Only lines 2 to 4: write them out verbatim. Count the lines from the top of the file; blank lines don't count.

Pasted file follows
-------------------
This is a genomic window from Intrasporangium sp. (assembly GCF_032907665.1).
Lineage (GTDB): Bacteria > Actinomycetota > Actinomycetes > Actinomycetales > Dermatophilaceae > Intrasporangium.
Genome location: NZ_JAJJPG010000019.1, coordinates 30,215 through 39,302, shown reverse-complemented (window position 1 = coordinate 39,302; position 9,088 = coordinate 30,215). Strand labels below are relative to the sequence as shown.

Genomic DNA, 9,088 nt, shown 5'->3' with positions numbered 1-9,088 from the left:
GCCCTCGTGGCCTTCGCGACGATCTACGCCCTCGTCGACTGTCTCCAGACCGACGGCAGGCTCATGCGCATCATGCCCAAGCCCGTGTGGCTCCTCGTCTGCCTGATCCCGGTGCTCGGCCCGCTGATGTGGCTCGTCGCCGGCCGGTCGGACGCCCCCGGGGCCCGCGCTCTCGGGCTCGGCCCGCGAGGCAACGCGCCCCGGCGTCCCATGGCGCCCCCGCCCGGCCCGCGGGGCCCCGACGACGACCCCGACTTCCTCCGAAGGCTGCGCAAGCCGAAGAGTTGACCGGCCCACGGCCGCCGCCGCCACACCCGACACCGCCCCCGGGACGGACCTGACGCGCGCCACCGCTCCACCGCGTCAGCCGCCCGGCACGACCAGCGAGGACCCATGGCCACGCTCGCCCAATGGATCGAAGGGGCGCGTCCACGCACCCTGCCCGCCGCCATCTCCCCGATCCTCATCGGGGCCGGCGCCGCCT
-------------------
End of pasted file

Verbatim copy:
Lineage (GTDB): Bacteria > Actinomycetota > Actinomycetes > Actinomycetales > Dermatophilaceae > Intrasporangium.
Genome location: NZ_JAJJPG010000019.1, coordinates 30,215 through 39,302, shown reverse-complemented (window position 1 = coordinate 39,302; position 9,088 = coordinate 30,215). Strand labels below are relative to the sequence as shown.

Genomic DNA, 9,088 nt, shown 5'->3' with positions numbered 1-9,088 from the left: